The rule here invoked is not the rule with reference to ordinary negligence cases. In Phillips v. Delta Motor Lines, Inc., 235 Miss. 1, 108 So. 2d 409, (later cited in Kellum v. Cooperative Creamery Association, Inc., 238 Miss. 731, 120 So. 2d 433), this Court pointed out that "Although there has been negligence in the performance of a legal duty, yet it is only those who have suffered damage therefrom that may maintain an action therefor." The rule we are dealing with in the instant case *608 is the right of a plaintiff to recover nominal damages for the violation of a right by an alleged intended wrong. It is said "negligence" and "intentional" are contradictory. Gabeline v. Smith, 80 S.W. 961, 963, 106 Mo. App. 545.
The rule here involved is stated in Restatement of the Law, Torts, Chap. 47, § 907, in the following language: "Nominal damages can be awarded where the defendant has invaded an interest of the plaintiff protected against non-harmful conduct of the sort committed by the defendant and no harm has been proved. In such cases harm is not requisite to a cause of action and nominal damages can be awarded, although there is proof that there has been and will be no substantial harm. This is true in actions for trespass to the person * * * written defamation and certain types of oral defamation * * * malicious prosecution whether or not involving harm to the person * * *" See also Harper and James, The Law of Torts, Vol. 2, § 25.1, p. 1299.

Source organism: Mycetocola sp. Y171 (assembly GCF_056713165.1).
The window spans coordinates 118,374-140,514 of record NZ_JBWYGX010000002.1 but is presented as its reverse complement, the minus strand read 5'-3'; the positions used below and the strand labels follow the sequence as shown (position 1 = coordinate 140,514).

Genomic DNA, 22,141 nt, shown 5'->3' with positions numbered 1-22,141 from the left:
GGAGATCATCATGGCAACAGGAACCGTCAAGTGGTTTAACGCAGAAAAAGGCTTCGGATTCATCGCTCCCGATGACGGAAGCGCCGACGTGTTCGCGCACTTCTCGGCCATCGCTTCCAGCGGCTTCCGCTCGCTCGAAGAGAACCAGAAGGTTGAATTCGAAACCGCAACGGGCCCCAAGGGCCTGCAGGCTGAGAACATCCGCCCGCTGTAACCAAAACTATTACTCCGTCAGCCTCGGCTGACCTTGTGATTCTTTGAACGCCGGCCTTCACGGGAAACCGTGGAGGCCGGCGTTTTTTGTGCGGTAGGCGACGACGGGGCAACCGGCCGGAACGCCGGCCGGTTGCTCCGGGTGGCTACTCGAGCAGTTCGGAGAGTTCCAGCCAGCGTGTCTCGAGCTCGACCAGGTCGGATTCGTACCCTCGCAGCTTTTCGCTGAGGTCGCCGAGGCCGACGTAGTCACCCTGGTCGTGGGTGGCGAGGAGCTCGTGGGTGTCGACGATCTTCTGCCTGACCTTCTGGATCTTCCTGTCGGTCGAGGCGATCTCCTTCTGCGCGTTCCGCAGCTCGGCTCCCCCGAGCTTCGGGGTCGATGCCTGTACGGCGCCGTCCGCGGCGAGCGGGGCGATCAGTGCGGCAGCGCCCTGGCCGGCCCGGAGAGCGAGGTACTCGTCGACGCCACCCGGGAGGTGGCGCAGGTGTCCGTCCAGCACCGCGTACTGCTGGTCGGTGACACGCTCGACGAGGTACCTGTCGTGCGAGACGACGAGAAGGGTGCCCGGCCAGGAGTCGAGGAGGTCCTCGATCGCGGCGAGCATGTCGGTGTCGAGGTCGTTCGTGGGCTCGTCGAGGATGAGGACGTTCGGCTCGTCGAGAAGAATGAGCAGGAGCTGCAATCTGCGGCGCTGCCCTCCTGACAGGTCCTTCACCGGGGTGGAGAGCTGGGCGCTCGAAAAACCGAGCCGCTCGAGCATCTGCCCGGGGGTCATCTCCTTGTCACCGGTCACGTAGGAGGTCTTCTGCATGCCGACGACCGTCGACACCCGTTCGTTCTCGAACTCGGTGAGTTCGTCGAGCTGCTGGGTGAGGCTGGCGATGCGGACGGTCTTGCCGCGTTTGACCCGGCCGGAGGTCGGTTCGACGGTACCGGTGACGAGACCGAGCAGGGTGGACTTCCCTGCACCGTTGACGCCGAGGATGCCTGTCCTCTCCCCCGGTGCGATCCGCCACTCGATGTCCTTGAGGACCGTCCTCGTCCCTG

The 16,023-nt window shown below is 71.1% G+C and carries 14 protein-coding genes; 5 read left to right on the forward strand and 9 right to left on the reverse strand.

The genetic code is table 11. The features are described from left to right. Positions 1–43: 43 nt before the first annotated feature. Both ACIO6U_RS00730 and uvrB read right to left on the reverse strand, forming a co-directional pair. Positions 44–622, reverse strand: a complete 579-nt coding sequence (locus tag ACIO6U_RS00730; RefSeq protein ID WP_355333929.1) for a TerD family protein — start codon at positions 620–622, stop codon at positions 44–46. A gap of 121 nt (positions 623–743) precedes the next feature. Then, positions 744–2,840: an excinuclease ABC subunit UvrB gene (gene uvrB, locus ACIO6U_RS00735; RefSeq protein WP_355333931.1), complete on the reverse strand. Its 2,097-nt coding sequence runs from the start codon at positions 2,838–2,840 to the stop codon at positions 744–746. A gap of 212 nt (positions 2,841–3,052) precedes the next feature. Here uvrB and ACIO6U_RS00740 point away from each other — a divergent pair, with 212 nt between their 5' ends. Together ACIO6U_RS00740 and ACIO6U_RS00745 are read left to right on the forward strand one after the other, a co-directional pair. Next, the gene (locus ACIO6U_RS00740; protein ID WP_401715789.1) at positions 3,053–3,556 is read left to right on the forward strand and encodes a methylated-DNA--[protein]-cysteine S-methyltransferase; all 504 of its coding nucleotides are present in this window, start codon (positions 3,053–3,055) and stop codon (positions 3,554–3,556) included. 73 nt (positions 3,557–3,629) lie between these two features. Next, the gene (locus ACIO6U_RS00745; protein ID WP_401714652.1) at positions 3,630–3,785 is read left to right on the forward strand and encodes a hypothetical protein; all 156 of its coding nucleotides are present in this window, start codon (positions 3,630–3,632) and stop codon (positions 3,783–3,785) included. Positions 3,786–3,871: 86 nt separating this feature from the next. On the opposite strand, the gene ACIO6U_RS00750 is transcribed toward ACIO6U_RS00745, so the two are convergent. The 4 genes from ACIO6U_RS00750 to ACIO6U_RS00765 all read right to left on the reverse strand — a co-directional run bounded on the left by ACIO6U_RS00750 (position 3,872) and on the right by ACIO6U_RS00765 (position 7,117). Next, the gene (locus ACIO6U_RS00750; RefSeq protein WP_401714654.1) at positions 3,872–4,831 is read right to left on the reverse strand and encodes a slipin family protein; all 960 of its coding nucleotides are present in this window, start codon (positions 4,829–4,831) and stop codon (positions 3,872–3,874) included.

A large proportion of actionable wrongs grows out of negligence, which is neither an intent to commit an injury nor a mental condition entirely free from fault. There is, however, a wide difference between one's injuring another wilfully and doing him like harm unmeant. Many unintended injuries are actionable, and actual damages must be shown to exist, but even for these, in some cases, damages may be enhanced by showing the wrong to have been wilfully or so wantonly done as to evince utter disregard for the rights of others, under such circumstances as to amount to wilful wrongs. (Hn 2) We have therefore reached the conclusion, from a study of this case, that it is error for the court to grant an instruction advising the jury that it is necessary to find that plaintiff has suffered actual damages to his person or property in actions based upon wilful wrongs, or intentional injuries, before the jury is permitted to return a verdict for the injured plaintiff.
*609 (Hn 3) Instruction Number 5 defining "actual damages" is not erroneous when read alone, but is misleading when read in connection with Instruction Number 2. See 4 Am. Jur., Assault and Battery, § 182, p. 213; 15 Am. Jur., Damages, § 9, p. 397.
In Chapman v. Copeland, 55 Miss. 476, the trial court, in a case where defendant diverted water upon plaintiff's land, instructed the jury to find for defendant unless plaintiff had sustained damages "in amount appreciable and ascertainable by evidence to the satisfaction of the jury" and this Court held that this instruction "denies to plaintiff nominal damages, and requires him to prove special damage * * *" The case was reversed for a new trial.
We are of the opinion that Instruction Number 2 is erroneous and harmful, and we do not believe that plaintiffs' instructions cured the error so as to prevent a reversal of this case. The judgment of the circuit court will therefore be reversed and appellants granted a new trial.
Reversed and remanded.
Lee, P.J., and Kyle, McElroy and Jones, JJ., concur.